FIXING D.C.'S SCHOOLS Lessons in Spending
A $2.9 Million Payout, With a Few Shortcuts
Friday, December 21, 2007
As an elementary school principal in Washington, Sheila Ford had to adapt to the haphazard D.C. public school bureaucracy.[an error occurred while processing this directive]
So when she decided to retire in 2005 and help start a nonprofit organization to train teachers, it didn't shock her that school officials authorized nearly $3 million for her Teachers Institute on a single day, shortly after she made a half-hour presentation. Nor was she surprised when she picked up the first check -- for $1 million -- and there was no contract laying out the agreement.
"If you're going to do business" in the school system, she said, "you do it the way you are told."
When Ford went back for documentation, she received a single-page expense voucher.
"We didn't know -- what should we do with this? What do you call this?" said Richard Spigler, the institute's chairman. "The issue to us was, it is not a contract. What are we going to do?"
The institute considered giving back the money but ultimately kept it and went ahead training D.C. schoolteachers in a new method of reading and writing instruction. The organization, which has two employees and operates rent-free out of the attic of a school building, has received more than $5.5 million from the D.C. schools since mid-2005.
There was no formal competition for the initial funding, according to a schools spokeswoman, nor was there a formal contract. The school system's chief academic officer wasn't told of the payments, and just as she was putting one reading program in place, other school officials were giving millions of dollars to the institute to train teachers in another. Both people whose signatures appear to be on the form that authorized the funding say they did not sign it.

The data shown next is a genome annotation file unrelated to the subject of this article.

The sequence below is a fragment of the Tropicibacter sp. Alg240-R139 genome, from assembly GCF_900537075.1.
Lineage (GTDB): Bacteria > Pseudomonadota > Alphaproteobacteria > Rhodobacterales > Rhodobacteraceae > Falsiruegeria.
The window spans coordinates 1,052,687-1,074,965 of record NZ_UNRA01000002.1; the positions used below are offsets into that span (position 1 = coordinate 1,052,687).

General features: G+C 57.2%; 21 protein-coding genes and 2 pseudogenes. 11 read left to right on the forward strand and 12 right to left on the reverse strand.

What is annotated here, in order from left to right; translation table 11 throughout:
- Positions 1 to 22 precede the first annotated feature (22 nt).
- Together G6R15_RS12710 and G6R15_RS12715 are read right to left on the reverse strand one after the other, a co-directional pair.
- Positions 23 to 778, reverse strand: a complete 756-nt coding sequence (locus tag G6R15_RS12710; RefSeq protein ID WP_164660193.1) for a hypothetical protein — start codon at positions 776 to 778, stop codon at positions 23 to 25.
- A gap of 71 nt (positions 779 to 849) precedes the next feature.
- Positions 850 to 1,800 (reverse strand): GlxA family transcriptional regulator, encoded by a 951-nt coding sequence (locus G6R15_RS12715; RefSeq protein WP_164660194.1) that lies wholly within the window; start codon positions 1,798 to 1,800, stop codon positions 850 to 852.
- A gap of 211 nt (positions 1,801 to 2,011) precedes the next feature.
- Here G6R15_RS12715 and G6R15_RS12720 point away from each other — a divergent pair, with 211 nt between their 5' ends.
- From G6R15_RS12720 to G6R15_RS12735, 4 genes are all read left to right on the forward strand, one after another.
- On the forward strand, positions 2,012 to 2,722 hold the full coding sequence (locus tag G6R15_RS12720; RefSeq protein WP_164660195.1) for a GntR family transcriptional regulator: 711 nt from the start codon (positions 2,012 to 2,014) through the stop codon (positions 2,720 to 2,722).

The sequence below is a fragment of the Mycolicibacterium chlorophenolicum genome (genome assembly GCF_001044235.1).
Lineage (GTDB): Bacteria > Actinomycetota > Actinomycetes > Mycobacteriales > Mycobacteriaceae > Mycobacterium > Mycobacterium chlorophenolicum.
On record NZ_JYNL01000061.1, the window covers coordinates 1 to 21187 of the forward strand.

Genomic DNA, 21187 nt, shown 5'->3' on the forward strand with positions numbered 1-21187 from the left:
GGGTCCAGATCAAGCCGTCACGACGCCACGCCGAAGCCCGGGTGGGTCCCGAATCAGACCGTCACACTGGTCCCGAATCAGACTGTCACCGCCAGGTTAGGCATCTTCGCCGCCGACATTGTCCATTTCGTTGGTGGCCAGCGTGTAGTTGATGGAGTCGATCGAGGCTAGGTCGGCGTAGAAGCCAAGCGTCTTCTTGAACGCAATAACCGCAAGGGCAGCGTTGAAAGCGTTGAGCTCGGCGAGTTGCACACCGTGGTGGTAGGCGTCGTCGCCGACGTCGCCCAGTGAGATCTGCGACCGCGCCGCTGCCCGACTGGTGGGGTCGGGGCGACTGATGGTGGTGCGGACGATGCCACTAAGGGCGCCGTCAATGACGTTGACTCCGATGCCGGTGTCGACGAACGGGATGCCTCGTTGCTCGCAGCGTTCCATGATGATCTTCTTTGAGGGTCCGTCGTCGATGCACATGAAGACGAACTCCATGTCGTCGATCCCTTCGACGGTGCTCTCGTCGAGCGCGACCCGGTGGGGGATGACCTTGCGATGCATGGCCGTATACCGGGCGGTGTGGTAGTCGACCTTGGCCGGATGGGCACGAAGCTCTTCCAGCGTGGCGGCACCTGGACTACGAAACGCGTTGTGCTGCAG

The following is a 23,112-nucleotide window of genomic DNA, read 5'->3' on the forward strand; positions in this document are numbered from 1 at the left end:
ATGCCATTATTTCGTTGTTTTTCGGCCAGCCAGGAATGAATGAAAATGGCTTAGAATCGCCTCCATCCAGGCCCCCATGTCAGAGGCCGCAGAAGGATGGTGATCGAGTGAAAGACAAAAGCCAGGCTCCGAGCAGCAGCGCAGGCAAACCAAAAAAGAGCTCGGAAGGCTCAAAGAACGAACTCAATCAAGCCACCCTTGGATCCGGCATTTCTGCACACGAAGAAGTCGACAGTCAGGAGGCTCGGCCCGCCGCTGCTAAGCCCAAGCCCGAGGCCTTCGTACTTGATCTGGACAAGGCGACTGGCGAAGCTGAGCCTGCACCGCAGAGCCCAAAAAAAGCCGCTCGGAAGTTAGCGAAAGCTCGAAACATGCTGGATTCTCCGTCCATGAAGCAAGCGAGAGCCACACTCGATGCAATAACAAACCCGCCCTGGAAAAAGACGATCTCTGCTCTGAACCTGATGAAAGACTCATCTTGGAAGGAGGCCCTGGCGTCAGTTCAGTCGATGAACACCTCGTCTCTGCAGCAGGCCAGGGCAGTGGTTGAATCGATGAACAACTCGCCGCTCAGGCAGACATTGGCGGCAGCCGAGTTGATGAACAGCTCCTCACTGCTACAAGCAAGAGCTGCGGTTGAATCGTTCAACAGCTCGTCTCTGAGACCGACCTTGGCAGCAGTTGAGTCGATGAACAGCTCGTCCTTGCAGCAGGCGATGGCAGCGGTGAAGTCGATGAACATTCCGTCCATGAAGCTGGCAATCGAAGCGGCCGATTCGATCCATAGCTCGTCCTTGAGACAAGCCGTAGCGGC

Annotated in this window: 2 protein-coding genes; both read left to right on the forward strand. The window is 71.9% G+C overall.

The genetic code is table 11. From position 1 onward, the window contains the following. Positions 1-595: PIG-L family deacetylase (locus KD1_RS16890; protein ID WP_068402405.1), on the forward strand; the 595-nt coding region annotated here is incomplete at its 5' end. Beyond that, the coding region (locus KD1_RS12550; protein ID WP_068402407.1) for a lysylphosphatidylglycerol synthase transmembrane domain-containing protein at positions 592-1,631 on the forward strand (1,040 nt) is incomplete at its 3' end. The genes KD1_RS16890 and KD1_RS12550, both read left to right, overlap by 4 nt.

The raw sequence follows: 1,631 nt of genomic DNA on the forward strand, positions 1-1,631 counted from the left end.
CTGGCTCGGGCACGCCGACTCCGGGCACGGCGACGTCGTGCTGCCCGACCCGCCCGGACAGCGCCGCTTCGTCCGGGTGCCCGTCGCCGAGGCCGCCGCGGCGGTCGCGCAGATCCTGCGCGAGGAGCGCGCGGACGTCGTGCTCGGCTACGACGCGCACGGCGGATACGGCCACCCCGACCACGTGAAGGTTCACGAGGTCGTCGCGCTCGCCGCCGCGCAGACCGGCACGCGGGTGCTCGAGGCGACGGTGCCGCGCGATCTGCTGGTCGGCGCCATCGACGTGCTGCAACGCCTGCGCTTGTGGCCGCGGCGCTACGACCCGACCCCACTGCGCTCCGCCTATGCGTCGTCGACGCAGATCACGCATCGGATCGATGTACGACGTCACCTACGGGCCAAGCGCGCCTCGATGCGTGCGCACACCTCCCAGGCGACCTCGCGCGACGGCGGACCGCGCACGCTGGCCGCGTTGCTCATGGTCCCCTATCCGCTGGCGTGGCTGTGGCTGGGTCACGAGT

"No one wants to own up to the signatures," said schools spokeswoman Mafara Hobson. "We paid over a million dollars, and I can't figure out how and why."
The lax financial controls were "scary," said Hilda Ortiz, the school system's chief academic officer until this year. "There was no written policy. There was nothing."
Ortiz said she wasn't initially told about the arrangement with the institute, despite her job overseeing instruction. She speculated that the funding was an end run around her plans.
"It wouldn't have been something that I would have signed on for -- I just didn't see enough evidence that it worked," she said of the institute's training technique. She said the institute's program, which initially focused on 15 schools, also renewed a cycle of fragmented teaching approaches in the city schools.
Ford defended her program, modeled after one developed by a Columbia University professor who has worked with systems across the country. The institute has received praise from a number of D.C. principals for its work with hundreds of teachers.